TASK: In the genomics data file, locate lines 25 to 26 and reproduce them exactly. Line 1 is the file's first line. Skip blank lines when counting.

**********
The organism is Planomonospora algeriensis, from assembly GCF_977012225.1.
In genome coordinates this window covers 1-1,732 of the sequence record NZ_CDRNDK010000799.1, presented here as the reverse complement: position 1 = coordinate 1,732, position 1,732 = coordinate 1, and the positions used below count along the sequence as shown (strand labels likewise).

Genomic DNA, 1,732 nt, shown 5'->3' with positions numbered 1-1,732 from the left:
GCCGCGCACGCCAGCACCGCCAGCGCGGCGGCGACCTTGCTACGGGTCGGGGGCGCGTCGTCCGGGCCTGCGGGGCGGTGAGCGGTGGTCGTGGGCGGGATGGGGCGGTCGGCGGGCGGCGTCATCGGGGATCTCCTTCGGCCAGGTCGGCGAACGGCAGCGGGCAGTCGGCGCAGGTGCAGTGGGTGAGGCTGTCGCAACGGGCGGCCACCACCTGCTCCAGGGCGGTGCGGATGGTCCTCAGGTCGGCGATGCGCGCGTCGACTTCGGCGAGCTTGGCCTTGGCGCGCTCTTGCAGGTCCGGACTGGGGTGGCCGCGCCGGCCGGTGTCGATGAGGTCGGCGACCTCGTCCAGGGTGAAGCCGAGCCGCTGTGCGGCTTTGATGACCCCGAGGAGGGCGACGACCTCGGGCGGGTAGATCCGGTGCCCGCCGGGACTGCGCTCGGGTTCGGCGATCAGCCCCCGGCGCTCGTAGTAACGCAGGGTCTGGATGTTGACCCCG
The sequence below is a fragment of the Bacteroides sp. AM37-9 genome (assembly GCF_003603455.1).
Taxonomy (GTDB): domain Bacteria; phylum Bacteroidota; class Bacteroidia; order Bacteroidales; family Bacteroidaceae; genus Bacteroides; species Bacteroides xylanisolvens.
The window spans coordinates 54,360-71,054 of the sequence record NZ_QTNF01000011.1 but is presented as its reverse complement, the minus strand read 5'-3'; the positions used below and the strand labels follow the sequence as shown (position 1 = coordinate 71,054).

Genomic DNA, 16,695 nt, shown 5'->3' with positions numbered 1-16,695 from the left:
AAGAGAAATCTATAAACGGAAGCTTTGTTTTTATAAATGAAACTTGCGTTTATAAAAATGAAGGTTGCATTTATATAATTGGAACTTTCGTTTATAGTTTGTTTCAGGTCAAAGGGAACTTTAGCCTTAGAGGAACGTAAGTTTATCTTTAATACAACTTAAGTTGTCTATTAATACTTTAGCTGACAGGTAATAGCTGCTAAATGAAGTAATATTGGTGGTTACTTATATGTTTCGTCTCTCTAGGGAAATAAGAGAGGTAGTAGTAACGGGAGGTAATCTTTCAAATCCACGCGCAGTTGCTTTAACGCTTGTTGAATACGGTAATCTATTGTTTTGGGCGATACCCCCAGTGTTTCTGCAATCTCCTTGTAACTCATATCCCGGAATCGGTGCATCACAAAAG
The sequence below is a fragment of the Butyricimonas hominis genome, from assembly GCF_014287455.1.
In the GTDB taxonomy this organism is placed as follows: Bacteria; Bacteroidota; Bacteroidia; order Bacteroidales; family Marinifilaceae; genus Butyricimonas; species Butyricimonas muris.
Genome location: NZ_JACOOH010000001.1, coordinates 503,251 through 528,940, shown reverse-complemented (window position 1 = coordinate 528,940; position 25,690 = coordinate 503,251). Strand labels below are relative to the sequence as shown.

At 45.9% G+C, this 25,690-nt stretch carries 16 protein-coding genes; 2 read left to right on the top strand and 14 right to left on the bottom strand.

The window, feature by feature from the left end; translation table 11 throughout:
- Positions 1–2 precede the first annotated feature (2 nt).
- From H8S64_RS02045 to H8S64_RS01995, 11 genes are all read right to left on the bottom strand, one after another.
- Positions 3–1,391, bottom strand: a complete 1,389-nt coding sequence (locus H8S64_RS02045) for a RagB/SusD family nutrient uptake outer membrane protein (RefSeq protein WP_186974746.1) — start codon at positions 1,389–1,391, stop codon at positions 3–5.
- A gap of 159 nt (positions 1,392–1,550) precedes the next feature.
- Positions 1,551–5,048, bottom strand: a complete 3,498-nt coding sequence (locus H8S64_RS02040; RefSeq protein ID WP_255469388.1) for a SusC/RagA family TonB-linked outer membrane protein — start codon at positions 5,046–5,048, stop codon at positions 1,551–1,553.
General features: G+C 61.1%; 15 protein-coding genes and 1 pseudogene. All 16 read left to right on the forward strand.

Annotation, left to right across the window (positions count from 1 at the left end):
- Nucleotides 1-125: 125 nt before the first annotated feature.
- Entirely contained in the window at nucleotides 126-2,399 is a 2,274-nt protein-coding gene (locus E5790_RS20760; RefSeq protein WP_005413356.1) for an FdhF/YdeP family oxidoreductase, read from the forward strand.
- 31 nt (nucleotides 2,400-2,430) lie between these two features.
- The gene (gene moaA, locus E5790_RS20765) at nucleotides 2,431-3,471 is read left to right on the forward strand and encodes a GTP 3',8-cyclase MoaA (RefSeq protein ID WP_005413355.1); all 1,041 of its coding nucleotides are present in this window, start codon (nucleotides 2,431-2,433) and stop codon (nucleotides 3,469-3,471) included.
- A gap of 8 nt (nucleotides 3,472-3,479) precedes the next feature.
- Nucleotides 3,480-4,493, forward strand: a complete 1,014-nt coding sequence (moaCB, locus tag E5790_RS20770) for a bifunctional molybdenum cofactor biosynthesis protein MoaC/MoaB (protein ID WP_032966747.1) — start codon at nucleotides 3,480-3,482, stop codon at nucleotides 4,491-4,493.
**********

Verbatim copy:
- The gene (gene moaA, locus E5790_RS20765) at nucleotides 2,431-3,471 is read left to right on the forward strand and encodes a GTP 3',8-cyclase MoaA (RefSeq protein ID WP_005413355.1); all 1,041 of its coding nucleotides are present in this window, start codon (nucleotides 2,431-2,433) and stop codon (nucleotides 3,469-3,471) included.
- A gap of 8 nt (nucleotides 3,472-3,479) precedes the next feature.